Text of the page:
Tom (AJ4UQ) managed to catch me playing radio this morning for the last half of Field Day. I spent a few hours logging, and then finally got onto the radio to make some contacts on the 20m and 40m bands.

I operated the radio for a few hours and managed to make a dozen or so contacts from Ohio, Georgia, south Texas and as far away as eastern Massachusetts and Vermont. This was the first time I actually played radio and did any transmitting. It turned out to be a lot of fun and it didn’t take long for me to get too caught up in finding people to contact to be nervous about being on the radio.

The second half of Field Day was noticeably less crazy and frantic than the first half. 20m was still pretty busy, but not nearly as crazy as it was yesterday. 40m was relatively quiet compared to yesterday, and after a few hours it felt like we had run out of people to contact, because we kept running into the same ones while sweeping through the band.

I did manage to catch W1AW (ARRL’s station) on the air and tried to get them in the log, but I’m not sure they were able to receive me, or else I was just too caught up in their pileup. Also tried to see if I could get Bionic_Nerd too, while she was up in the Boston area on her road trip, but no such luck. She did manage to hear me calling part of the call sign I was using (WA4USN belonging to CARS), but I wasn’t able to pick her up at all. Maybe another time.

Field Day wrapped up at 2PM with just over 200 contacts logged at the phone station. Not sure how the other stations did. After spending a couple more hours cleaning up, putting things away and loading various vehicles it was time to call it a day.

Field Day turned out to be a pretty fun experience on the radio, and there’s nothing like a baptism by fire to get you involved in something.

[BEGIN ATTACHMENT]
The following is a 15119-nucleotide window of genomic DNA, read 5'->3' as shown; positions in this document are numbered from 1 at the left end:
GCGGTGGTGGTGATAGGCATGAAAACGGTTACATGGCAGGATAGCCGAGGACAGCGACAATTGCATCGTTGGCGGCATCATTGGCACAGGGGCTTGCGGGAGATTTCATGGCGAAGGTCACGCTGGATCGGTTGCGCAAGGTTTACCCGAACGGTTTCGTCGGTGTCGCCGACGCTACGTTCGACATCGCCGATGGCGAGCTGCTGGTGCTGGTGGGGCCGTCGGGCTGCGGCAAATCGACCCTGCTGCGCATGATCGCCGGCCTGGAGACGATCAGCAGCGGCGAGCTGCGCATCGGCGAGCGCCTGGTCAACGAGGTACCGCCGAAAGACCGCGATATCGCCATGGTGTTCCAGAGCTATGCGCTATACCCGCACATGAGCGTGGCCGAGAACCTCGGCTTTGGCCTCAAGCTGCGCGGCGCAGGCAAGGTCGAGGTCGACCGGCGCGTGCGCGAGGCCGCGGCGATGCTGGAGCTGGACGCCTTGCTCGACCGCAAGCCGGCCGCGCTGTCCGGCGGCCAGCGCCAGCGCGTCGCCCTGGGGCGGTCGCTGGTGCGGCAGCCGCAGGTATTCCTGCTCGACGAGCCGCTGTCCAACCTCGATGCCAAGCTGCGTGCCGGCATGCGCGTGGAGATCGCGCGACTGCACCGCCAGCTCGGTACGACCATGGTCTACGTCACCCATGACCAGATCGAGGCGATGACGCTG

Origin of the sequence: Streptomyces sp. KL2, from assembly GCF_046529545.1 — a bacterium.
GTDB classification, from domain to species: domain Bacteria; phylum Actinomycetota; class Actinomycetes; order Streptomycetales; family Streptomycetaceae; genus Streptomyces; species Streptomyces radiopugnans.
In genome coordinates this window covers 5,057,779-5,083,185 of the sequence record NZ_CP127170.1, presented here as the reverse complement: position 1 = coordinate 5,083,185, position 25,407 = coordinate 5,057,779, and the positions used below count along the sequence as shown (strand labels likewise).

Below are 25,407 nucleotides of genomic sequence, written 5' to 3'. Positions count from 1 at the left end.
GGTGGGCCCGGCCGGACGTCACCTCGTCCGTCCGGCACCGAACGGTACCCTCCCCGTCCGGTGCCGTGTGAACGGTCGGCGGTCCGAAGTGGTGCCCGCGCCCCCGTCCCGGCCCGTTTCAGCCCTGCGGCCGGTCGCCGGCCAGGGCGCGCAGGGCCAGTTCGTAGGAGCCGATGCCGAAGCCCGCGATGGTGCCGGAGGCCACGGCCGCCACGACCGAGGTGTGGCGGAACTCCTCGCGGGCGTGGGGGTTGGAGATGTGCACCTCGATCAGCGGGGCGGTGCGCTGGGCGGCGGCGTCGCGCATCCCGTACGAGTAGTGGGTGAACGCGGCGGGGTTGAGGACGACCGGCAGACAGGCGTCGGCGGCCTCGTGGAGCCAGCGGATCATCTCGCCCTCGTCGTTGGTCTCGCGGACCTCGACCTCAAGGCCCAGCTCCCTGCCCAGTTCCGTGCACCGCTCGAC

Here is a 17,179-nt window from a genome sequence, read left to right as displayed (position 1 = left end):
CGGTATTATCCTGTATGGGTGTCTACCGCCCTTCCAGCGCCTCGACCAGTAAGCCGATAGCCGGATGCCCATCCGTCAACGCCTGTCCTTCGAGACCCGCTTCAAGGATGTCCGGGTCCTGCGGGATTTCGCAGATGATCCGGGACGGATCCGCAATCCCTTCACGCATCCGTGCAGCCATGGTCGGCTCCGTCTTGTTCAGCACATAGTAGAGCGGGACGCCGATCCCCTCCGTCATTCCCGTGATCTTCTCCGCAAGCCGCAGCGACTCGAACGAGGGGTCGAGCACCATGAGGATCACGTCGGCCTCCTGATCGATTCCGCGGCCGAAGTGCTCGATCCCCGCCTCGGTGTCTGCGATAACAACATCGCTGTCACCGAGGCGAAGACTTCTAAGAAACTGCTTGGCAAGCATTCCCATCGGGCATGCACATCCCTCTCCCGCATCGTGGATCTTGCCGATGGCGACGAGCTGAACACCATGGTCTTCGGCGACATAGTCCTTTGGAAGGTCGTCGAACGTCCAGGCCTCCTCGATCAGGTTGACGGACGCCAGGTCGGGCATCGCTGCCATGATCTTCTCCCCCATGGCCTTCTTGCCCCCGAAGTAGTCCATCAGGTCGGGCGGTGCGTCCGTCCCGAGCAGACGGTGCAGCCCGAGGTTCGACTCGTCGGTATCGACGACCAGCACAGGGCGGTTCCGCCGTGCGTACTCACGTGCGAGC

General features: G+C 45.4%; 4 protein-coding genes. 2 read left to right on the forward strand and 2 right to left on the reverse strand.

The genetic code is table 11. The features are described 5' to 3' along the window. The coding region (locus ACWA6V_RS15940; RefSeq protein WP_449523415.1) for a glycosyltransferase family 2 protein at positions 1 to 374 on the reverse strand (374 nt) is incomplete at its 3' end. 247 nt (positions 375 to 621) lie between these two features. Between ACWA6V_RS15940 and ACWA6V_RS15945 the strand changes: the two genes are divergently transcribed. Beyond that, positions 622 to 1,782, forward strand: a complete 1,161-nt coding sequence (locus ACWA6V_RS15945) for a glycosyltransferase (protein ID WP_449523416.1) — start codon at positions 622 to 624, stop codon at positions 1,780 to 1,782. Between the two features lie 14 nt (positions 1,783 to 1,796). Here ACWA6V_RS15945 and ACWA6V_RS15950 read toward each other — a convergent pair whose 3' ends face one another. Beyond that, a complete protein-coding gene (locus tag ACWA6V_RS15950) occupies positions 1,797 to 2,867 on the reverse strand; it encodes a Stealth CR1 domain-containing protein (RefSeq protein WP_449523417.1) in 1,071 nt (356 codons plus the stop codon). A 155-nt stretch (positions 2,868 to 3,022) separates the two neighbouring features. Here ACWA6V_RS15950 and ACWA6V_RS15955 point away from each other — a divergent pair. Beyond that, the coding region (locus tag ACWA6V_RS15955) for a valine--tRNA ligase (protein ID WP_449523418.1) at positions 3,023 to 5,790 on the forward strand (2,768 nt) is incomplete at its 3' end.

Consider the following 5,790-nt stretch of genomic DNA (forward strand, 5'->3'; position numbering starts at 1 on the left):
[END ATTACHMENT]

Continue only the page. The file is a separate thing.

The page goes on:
My pictures from Field Day are up in the photo gallery and also on Flickr.

Field Day 2012

What do you get when ham radio operators all over the country get on the air to contact as many people as they can in 24 hours? A madness filled event called Field Day.

Yesterday I participated in my very first amateur radio ARRL Field Day, and it was in a word, madness.

The Charleston Area Radio Society (CARS) held their Field Day event on board the USS Yorktown, where they had a few radio rigs set up for phone (voice), digital, satellite tracking and CW (Morse code) from the trailer.

The CARS Field Day activities were well organized. The madness was happening on the air, with everybody trying to contact everybody and making for just a chaotic jumble of overlapping voices on top of the static (at least to my noob ears). Most stations came in pretty loud and clear on the phone (voice) station, although a bunch more we were struggling to pick up out of the static.

I spent a most of my time at the phone station logging contacts and helping to decipher the contact info from the static so I didn’t get on the air. It’s a little bit intimidating at first with all the activity happening. It was pretty cool making contacts with other operators though. Managed to get people from Ontario and Saskatchewan, across the country in Los Angeles and even heard someone from Croatia. We spent a while trying to pick out his call sign from the static and trying to establish a contact, but I don’t think he was receiving us. Would have been a cool contact to make.

Had a really good time helping out with the Field Day events (I only smacked my head on a bulkhead once) and am looking forward to getting back to it today until it wraps up at 2PM this afternoon. I’ll probably even try operate the station and get on the air for a few hours.